Thursday, March 20, 2014

How Do I Learn To Trust Myself After Being Taught Not To?

Part 2 of  "10 Things I Needed  To Learn In Order To Heal"

I remember walking around the house as a ten year old wondering if I was mentally retarded. 

 How would I know if I was?  

What if I was too retarded to understand that something was seriously wrong with me, and no one would tell me the truth? 

I knew there was something wrong with me, and no one was talking about it.

I was told I could not trust my own eyes, my own perceptions.  

I was told that because I was a girl and didn't "learn" I could know and decide nothing on my own.  
This was under the guise of religion, but used in my family as a control tactic.  As a way to make me submissive.  To take away any ability to think for myself, or to make any kind of decision on my own. 

 I am NOT referring to halachic decisions.   

I am referring to decisions about how to feel and how to think, and basic needs like having glasses when I needed them.
  I was told I did not need glasses, even when the eye doctor insisted that I did.


I was told I would have to trust that my parents knew better, and listen to my parents, who would tell me what to do until I married.  After I married, I would listen to my husband.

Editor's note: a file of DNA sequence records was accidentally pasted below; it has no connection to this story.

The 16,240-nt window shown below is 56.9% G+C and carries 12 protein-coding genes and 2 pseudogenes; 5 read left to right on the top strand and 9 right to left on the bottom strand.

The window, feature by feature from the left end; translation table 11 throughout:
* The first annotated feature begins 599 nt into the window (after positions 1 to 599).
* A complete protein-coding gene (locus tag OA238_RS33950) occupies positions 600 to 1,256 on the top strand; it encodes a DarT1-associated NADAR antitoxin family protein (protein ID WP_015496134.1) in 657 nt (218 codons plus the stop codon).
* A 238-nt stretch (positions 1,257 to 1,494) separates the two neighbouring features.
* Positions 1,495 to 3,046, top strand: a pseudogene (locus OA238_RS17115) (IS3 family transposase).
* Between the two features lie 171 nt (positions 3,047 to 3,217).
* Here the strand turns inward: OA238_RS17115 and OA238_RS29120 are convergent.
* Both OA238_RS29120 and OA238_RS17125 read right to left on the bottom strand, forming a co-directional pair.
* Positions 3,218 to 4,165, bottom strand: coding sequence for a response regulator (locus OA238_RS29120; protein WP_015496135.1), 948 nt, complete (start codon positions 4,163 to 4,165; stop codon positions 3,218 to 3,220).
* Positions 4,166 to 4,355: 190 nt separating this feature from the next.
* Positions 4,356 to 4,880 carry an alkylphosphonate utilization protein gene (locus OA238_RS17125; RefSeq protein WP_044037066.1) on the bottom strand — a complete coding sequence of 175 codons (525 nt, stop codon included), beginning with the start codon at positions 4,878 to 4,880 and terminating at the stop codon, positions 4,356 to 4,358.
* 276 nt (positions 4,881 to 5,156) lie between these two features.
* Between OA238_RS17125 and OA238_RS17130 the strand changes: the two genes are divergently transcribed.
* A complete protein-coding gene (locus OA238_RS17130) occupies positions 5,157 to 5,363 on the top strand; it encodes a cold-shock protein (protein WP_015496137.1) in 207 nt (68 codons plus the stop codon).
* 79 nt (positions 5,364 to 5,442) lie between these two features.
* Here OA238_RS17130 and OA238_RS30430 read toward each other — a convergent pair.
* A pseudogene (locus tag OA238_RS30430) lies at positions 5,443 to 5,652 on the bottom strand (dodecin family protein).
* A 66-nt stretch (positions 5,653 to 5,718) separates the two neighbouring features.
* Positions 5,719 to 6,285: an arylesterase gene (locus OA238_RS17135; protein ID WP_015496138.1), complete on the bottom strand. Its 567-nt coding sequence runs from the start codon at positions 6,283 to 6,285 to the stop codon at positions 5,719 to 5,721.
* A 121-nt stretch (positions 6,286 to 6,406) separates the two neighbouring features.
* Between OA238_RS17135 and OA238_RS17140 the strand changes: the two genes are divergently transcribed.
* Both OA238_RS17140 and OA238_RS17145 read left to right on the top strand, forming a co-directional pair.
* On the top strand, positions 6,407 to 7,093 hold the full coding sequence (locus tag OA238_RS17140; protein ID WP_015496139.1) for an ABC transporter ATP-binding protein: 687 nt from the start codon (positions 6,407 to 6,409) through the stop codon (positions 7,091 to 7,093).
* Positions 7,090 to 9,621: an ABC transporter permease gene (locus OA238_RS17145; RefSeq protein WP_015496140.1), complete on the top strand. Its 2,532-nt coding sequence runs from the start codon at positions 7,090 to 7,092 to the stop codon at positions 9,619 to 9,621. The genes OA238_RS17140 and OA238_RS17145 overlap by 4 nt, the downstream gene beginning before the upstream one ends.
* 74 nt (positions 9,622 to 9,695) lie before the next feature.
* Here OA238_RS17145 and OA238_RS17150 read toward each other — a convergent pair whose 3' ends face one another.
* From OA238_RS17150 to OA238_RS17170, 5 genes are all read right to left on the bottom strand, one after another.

I had no sense of who I was and what was real and not real about me.

  I didn't get enough honest feedback, or validation, to know these things. 

 I had to figure it all out on my own.

 I was trapped by my parents views, needs, and beliefs about me. 
 It took twenty years in therapy to sort through the piles of confusion. 
 Truth mixed with lies.  
Lies mixed with truth.  
Who is this person named Genendy?  
Did she ever truly exist outside of her parents minds?  
How could my whole huge family lie about me?  

I learned that I was just as capable of lying about myself in order to stay connected with my family. 

 I could deny my reality just as well as they could.  

Telling the truth is much more painful and lonely. 

 Trusting my memories, feelings, and experiences was much more painful than not being real, and walking around in a cloud of confusion.  

The more I learned to know and trust myself, the more denying my reality in order to stay connected to my family, was no longer an option I could live with.  Art therapy and Journaling helped me tremendously with this.

The more I trusted myself and my memories, the more I healed. 

 The more I trusted myself the more I felt safe, connected, present, and whole.  

  

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